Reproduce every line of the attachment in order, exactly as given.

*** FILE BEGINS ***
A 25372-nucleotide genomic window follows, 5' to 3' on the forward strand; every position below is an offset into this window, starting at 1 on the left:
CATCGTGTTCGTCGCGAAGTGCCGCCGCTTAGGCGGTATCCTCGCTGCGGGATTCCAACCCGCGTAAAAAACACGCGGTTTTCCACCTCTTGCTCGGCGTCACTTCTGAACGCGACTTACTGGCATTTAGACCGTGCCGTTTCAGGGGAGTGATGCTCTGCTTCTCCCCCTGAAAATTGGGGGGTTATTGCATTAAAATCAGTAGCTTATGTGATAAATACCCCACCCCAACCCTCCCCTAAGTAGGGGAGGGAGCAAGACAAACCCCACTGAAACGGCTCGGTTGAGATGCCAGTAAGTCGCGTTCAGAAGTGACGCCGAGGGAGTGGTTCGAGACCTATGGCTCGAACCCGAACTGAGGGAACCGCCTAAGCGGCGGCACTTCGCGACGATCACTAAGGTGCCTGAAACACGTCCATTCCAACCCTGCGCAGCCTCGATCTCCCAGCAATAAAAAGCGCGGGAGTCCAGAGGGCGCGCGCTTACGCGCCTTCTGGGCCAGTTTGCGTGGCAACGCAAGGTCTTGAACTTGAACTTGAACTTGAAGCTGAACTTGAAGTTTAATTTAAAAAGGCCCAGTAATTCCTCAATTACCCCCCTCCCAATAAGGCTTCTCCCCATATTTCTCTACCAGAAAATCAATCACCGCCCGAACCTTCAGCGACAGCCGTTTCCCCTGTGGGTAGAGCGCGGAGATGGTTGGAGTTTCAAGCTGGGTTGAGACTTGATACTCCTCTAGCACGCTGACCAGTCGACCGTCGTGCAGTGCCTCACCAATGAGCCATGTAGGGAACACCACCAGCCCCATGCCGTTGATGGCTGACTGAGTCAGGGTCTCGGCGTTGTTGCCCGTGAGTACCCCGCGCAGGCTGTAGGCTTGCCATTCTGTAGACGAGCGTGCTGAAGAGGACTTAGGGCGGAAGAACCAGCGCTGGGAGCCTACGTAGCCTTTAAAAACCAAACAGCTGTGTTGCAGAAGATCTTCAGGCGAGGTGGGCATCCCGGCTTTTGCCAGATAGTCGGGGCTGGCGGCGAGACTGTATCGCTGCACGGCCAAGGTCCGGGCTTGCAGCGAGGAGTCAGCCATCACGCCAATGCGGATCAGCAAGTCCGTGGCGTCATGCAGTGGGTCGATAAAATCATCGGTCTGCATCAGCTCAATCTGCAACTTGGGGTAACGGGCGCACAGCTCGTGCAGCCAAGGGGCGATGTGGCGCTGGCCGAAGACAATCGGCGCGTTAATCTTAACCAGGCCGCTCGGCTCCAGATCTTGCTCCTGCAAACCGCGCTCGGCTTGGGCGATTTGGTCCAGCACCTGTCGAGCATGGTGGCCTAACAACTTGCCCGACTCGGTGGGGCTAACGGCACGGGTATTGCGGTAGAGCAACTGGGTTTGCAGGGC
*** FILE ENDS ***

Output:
A 25372-nucleotide genomic window follows, 5' to 3' on the forward strand; every position below is an offset into this window, starting at 1 on the left:
CATCGTGTTCGTCGCGAAGTGCCGCCGCTTAGGCGGTATCCTCGCTGCGGGATTCCAACCCGCGTAAAAAACACGCGGTTTTCCACCTCTTGCTCGGCGTCACTTCTGAACGCGACTTACTGGCATTTAGACCGTGCCGTTTCAGGGGAGTGATGCTCTGCTTCTCCCCCTGAAAATTGGGGGGTTATTGCATTAAAATCAGTAGCTTATGTGATAAATACCCCACCCCAACCCTCCCCTAAGTAGGGGAGGGAGCAAGACAAACCCCACTGAAACGGCTCGGTTGAGATGCCAGTAAGTCGCGTTCAGAAGTGACGCCGAGGGAGTGGTTCGAGACCTATGGCTCGAACCCGAACTGAGGGAACCGCCTAAGCGGCGGCACTTCGCGACGATCACTAAGGTGCCTGAAACACGTCCATTCCAACCCTGCGCAGCCTCGATCTCCCAGCAATAAAAAGCGCGGGAGTCCAGAGGGCGCGCGCTTACGCGCCTTCTGGGCCAGTTTGCGTGGCAACGCAAGGTCTTGAACTTGAACTTGAACTTGAAGCTGAACTTGAAGTTTAATTTAAAAAGGCCCAGTAATTCCTCAATTACCCCCCTCCCAATAAGGCTTCTCCCCATATTTCTCTACCAGAAAATCAATCACCGCCCGAACCTTCAGCGACAGCCGTTTCCCCTGTGGGTAGAGCGCGGAGATGGTTGGAGTTTCAAGCTGGGTTGAGACTTGATACTCCTCTAGCACGCTGACCAGTCGACCGTCGTGCAGTGCCTCACCAATGAGCCATGTAGGGAACACCACCAGCCCCATGCCGTTGATGGCTGACTGAGTCAGGGTCTCGGCGTTGTTGCCCGTGAGTACCCCGCGCAGGCTGTAGGCTTGCCATTCTGTAGACGAGCGTGCTGAAGAGGACTTAGGGCGGAAGAACCAGCGCTGGGAGCCTACGTAGCCTTTAAAAACCAAACAGCTGTGTTGCAGAAGATCTTCAGGCGAGGTGGGCATCCCGGCTTTTGCCAGATAGTCGGGGCTGGCGGCGAGACTGTATCGCTGCACGGCCAAGGTCCGGGCTTGCAGCGAGGAGTCAGCCATCACGCCAATGCGGATCAGCAAGTCCGTGGCGTCATGCAGTGGGTCGATAAAATCATCGGTCTGCATCAGCTCAATCTGCAACTTGGGGTAACGGGCGCACAGCTCGTGCAGCCAAGGGGCGATGTGGCGCTGGCCGAAGACAATCGGCGCGTTAATCTTAACCAGGCCGCTCGGCTCCAGATCTTGCTCCTGCAAACCGCGCTCGGCTTGGGCGATTTGGTCCAGCACCTGTCGAGCATGGTGGCCTAACAACTTGCCCGACTCGGTGGGGCTAACGGCACGGGTATTGCGGTAGAGCAACTGGGTTTGCAGGGC